Seascape Photography is Meant to be Seen

Seascape Photography is a relativeIy new passion and subject for me. I spent the majority of my life in Ohio where I was born and grew up. Then, in the mountains of Montana, Idaho and Colorado where I schooled and had a family from about 18-45. But not long after the turn of the century, I moved to California. After 25 years in the ski industry, the excuse to move was to start a sailing club which I did. But the main intent was to get closer to the ocean and... quite frankly, like many people, I was completely finished with snow and winter. I had done it all including several 100+ day years of skiing back to back to back. The few years before I made this move I had begun finding small trailerable sailboats in California for next to nothing in cost. I would bring them back to Colorado and refurbish them. Sail them and then sell them to sailboat starved Coloradans. In one week, though, I slipped on the ice opening my garage door, breaking 3 toes and discovered a sailing club franchise. The die was cast! I put the two sailboats I had, up for sale and they sold within days. I took that money and used it to start my sailing club in Oxnard, CA at the Channel Island Harbor. It was a great period in my life as my partner was my son. We planned and escorted our members on sailing trips around the world when we weren't having fun in our own back yard there. At first I lived in a condo that had a beautiful view of the harbor and the club boats right out my living room window. Then I found another rental that had ocean and harbor views and the sunsets! Oh the sunsets!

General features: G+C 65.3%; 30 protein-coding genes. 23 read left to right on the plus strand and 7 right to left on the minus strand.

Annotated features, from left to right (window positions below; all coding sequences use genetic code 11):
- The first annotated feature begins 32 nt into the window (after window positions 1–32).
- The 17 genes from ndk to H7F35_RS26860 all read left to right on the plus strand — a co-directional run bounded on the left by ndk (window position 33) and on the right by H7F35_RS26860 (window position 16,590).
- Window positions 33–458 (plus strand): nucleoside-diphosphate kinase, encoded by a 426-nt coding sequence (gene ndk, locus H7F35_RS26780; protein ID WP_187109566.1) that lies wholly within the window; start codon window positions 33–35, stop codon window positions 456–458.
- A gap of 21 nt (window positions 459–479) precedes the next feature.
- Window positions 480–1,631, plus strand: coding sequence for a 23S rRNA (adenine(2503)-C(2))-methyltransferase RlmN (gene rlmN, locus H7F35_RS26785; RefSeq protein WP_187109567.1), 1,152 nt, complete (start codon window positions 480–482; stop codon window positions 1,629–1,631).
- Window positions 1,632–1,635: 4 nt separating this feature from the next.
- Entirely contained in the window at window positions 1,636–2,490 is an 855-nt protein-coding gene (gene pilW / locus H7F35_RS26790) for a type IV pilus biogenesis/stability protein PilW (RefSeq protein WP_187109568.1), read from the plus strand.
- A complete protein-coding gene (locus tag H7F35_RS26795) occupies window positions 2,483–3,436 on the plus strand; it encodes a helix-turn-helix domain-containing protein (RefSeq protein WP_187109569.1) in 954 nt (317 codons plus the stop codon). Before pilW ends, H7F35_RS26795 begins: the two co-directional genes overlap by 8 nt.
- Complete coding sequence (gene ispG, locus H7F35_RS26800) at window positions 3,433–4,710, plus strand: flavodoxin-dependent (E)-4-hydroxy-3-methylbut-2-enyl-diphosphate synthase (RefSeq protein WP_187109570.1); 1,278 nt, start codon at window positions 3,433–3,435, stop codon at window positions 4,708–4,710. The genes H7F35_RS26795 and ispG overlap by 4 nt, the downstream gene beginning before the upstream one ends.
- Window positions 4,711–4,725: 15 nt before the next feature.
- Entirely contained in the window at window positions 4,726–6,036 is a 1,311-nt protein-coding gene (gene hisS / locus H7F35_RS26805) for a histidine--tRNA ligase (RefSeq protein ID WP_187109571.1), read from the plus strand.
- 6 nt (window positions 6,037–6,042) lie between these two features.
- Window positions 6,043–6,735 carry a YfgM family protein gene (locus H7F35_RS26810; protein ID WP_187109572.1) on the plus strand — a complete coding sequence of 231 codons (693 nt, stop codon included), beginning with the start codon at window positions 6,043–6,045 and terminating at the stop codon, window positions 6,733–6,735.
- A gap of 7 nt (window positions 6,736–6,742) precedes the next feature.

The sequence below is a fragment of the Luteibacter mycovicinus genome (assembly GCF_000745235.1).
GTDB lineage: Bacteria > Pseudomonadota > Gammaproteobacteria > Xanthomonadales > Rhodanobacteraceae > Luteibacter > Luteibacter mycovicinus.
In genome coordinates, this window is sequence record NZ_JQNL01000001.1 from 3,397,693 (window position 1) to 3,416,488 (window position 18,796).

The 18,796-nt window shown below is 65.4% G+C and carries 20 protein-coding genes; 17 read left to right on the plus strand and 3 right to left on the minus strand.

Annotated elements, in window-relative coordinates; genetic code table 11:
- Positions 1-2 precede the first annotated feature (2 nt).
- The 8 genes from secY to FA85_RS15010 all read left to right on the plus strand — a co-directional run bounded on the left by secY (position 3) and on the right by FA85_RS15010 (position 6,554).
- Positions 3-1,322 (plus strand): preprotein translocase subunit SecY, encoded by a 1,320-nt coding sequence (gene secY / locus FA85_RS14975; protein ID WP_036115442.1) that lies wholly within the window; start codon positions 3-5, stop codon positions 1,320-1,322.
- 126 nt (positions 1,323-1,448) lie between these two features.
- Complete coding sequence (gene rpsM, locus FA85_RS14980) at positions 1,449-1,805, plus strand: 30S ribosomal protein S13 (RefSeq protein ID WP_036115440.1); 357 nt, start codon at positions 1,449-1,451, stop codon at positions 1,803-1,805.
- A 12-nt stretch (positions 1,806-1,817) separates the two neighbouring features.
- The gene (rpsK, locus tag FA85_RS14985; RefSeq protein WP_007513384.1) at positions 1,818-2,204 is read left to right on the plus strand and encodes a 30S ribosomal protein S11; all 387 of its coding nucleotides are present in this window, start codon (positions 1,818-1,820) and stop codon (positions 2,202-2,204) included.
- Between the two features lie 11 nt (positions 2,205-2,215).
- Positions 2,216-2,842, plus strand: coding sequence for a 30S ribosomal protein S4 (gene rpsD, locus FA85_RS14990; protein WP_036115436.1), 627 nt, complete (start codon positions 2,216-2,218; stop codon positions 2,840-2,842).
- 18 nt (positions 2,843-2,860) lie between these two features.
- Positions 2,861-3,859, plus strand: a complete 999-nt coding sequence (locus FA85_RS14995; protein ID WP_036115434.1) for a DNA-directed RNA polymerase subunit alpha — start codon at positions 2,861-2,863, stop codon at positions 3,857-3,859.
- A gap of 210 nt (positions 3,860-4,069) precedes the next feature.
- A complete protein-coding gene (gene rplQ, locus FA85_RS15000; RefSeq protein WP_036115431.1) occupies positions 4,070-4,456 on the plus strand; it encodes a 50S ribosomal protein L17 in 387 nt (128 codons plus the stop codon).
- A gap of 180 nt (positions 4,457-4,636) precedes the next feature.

The 2008 recession came along and trashed the little sailing club which I was fortunate enough to be able to sell out from under me in 2009 to at least break even on it all! I moved South to San Diego and found a 1 year lease on an ocean front condo in Solana Beach!  I swear I shot about 350 sunsets that year from that condo deck; never two nights the same. It was about this time I got serious about timelapse photography and shot lots of ocean based timelapses. During those sessions, as the timelapse clicked away for 15-30 minutes at a time, I found myself with time on my hands and began to get excited about the potential to expand my shooting to sunset seascape photography.

Since then I've taken, literally, thousands of seascape photos, mostly during the sunset hours and mostly in the winter as I get impatient in the summer! My method of operation is to put my Sigma 20mm lens on my full frame camera, a Canon 5D3, with filter holder attached. I mount that on my tripod and I take a small shoulder bag that contains a variety of filters I may need, spare camera battery for the inevitable and my other camera, a Canon 80D crop frame, mounted with a Tamron 70-200mm lens. This has me prepared for just about any sort of seascape photography I might come across that I would like to shoot. I try to get to where I am going to shoot at least an hour before sunset. Sometimes this means visiting a few potential locations before picking one. That decision is made based on the tides and crowds.